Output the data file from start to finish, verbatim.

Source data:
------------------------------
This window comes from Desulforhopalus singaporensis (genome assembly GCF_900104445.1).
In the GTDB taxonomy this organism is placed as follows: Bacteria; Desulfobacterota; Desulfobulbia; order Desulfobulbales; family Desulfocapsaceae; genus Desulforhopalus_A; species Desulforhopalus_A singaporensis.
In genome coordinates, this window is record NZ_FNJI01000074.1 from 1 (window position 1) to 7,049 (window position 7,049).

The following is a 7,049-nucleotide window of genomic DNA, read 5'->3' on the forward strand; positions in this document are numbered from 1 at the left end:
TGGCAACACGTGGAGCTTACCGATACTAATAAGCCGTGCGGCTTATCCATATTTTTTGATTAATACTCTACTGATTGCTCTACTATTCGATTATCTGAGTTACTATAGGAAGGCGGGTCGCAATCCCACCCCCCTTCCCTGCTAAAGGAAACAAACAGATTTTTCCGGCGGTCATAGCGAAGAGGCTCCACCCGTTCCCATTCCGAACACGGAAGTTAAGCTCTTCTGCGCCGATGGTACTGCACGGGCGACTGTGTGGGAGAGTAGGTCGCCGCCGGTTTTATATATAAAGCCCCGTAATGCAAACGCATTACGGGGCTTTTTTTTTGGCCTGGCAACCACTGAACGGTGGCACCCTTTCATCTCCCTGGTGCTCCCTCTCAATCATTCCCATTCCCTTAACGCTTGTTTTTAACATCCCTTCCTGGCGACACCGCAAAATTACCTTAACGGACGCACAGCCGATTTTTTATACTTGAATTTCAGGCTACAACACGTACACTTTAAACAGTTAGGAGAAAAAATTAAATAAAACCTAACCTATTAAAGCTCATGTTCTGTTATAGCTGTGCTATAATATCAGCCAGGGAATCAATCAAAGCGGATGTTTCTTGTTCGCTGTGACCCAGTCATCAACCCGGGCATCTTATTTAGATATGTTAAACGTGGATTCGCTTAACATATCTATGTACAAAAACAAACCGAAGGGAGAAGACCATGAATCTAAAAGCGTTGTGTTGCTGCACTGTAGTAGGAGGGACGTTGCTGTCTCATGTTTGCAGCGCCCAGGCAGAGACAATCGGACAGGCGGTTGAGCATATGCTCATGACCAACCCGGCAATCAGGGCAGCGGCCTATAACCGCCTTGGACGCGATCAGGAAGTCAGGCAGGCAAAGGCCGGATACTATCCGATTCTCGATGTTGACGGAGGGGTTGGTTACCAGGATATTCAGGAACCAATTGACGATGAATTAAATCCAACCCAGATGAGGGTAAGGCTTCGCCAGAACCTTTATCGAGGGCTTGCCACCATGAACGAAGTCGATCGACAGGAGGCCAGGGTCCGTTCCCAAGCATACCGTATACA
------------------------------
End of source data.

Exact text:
This window comes from Desulforhopalus singaporensis (genome assembly GCF_900104445.1).
In the GTDB taxonomy this organism is placed as follows: Bacteria; Desulfobacterota; Desulfobulbia; order Desulfobulbales; family Desulfocapsaceae; genus Desulforhopalus_A; species Desulforhopalus_A singaporensis.
In genome coordinates, this window is record NZ_FNJI01000074.1 from 1 (window position 1) to 7,049 (window position 7,049).

The following is a 7,049-nucleotide window of genomic DNA, read 5'->3' on the forward strand; positions in this document are numbered from 1 at the left end:
TGGCAACACGTGGAGCTTACCGATACTAATAAGCCGTGCGGCTTATCCATATTTTTTGATTAATACTCTACTGATTGCTCTACTATTCGATTATCTGAGTTACTATAGGAAGGCGGGTCGCAATCCCACCCCCCTTCCCTGCTAAAGGAAACAAACAGATTTTTCCGGCGGTCATAGCGAAGAGGCTCCACCCGTTCCCATTCCGAACACGGAAGTTAAGCTCTTCTGCGCCGATGGTACTGCACGGGCGACTGTGTGGGAGAGTAGGTCGCCGCCGGTTTTATATATAAAGCCCCGTAATGCAAACGCATTACGGGGCTTTTTTTTTGGCCTGGCAACCACTGAACGGTGGCACCCTTTCATCTCCCTGGTGCTCCCTCTCAATCATTCCCATTCCCTTAACGCTTGTTTTTAACATCCCTTCCTGGCGACACCGCAAAATTACCTTAACGGACGCACAGCCGATTTTTTATACTTGAATTTCAGGCTACAACACGTACACTTTAAACAGTTAGGAGAAAAAATTAAATAAAACCTAACCTATTAAAGCTCATGTTCTGTTATAGCTGTGCTATAATATCAGCCAGGGAATCAATCAAAGCGGATGTTTCTTGTTCGCTGTGACCCAGTCATCAACCCGGGCATCTTATTTAGATATGTTAAACGTGGATTCGCTTAACATATCTATGTACAAAAACAAACCGAAGGGAGAAGACCATGAATCTAAAAGCGTTGTGTTGCTGCACTGTAGTAGGAGGGACGTTGCTGTCTCATGTTTGCAGCGCCCAGGCAGAGACAATCGGACAGGCGGTTGAGCATATGCTCATGACCAACCCGGCAATCAGGGCAGCGGCCTATAACCGCCTTGGACGCGATCAGGAAGTCAGGCAGGCAAAGGCCGGATACTATCCGATTCTCGATGTTGACGGAGGGGTTGGTTACCAGGATATTCAGGAACCAATTGACGATGAATTAAATCCAACCCAGATGAGGGTAAGGCTTCGCCAGAACCTTTATCGAGGGCTTGCCACCATGAACGAAGTCGATCGACAGGAGGCCAGGGTCCGTTCCCAAGCATACCGTATACA